George Lucas Educational Foundation

Brain-Based Learning

Explore the mysteries of the human brain! Find out how discoveries in neuroscience provide insights into how students learn -- and how to engage them in the classroom.

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Strategies for Strengthening the Brain’s Executive Functions

Introduce students to the concept of executive functions, put it to work, referring frequently to these learning tools in positive, productive classroom interactions.

Metacognition: The Gift That Keeps Giving

By teaching students to "drive their own brain" through metacognition, we provide a concrete way to guide them think about how they can best learn.

The Neuroscience Behind Stress and Learning

Neuroimaging and EEG studies provide a scientific basis for the sometimes controversial belief that children become better learners when they actually enjoy learning.

Graphic of a brain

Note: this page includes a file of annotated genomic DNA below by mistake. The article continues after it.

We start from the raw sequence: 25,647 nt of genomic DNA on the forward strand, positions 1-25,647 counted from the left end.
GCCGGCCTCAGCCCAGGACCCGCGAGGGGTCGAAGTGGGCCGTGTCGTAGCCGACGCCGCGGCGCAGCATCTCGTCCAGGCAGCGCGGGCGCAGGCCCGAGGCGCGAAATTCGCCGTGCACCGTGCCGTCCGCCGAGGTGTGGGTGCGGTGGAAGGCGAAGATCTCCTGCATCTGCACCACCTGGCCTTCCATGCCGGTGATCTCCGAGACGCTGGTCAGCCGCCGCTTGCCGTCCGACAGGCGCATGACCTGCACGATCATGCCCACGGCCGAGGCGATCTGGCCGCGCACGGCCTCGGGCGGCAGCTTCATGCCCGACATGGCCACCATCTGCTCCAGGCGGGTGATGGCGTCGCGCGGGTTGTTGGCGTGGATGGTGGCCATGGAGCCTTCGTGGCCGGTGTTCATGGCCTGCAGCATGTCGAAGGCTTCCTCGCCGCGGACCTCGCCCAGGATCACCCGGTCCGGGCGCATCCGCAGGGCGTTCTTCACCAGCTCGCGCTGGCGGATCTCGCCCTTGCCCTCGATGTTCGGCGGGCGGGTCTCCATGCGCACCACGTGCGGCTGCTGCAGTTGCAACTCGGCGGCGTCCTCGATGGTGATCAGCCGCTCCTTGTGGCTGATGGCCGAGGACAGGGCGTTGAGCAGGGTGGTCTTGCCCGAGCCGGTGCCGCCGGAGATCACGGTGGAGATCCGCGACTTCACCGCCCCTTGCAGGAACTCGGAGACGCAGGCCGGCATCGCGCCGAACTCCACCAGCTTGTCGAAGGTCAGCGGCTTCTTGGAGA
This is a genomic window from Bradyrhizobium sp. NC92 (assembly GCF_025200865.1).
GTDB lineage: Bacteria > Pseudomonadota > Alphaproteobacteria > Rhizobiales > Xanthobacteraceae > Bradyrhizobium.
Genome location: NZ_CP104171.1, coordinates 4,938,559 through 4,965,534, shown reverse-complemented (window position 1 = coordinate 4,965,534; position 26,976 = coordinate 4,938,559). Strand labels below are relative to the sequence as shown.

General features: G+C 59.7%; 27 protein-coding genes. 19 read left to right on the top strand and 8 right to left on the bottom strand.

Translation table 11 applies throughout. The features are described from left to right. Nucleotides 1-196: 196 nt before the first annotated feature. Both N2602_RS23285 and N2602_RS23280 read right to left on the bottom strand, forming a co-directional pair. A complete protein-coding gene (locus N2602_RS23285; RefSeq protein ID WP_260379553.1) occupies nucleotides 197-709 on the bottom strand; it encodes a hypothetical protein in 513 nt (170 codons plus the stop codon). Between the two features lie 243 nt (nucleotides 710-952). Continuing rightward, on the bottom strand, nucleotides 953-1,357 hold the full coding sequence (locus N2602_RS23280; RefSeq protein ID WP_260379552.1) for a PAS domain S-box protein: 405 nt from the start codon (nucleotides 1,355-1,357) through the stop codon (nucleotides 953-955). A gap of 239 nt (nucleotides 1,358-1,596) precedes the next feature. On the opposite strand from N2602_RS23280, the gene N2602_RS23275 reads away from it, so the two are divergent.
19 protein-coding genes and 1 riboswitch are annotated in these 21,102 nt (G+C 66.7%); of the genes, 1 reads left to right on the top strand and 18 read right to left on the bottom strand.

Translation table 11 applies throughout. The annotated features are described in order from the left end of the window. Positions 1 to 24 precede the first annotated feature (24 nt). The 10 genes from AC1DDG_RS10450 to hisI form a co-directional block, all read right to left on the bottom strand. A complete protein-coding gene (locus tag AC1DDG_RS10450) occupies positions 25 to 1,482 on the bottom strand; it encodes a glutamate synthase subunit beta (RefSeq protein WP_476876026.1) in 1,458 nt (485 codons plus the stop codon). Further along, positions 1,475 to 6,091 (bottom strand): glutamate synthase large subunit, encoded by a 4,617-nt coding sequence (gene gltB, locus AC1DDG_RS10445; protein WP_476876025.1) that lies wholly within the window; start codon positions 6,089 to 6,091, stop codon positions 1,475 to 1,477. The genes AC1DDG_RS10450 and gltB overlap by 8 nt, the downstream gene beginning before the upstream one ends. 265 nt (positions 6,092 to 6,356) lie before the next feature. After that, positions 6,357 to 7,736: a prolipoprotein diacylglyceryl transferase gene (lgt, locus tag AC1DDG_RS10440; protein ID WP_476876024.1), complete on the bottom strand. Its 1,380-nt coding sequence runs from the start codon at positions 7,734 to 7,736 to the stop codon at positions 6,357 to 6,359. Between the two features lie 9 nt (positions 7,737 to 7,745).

Resources on Learning and the Brain

Browse a list of articles, videos, and other links for exploring the connection between education and neuroscience.

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Brains in Pain Cannot Learn!

Last comment 4 days 10 hours ago
28 31,431 151,291 views

Brains in Pain Cannot Learn!

Thu, 01/07/2016 - 12:00
28 31,431 151,291 views

Why Students Forget—and What You Can Do About It

Wed, 09/20/2017 - 17:00
13 19,238 178,871 views

How Metacognition Boosts Learning

Tue, 11/21/2017 - 15:00
1 3,284 36,001 views

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A closeup of a young kid blowing a big bubble. He's to the left of the photo, the top of his head out of frame, and his arm is in front of his face holding an orange plastic device to blow bubbles.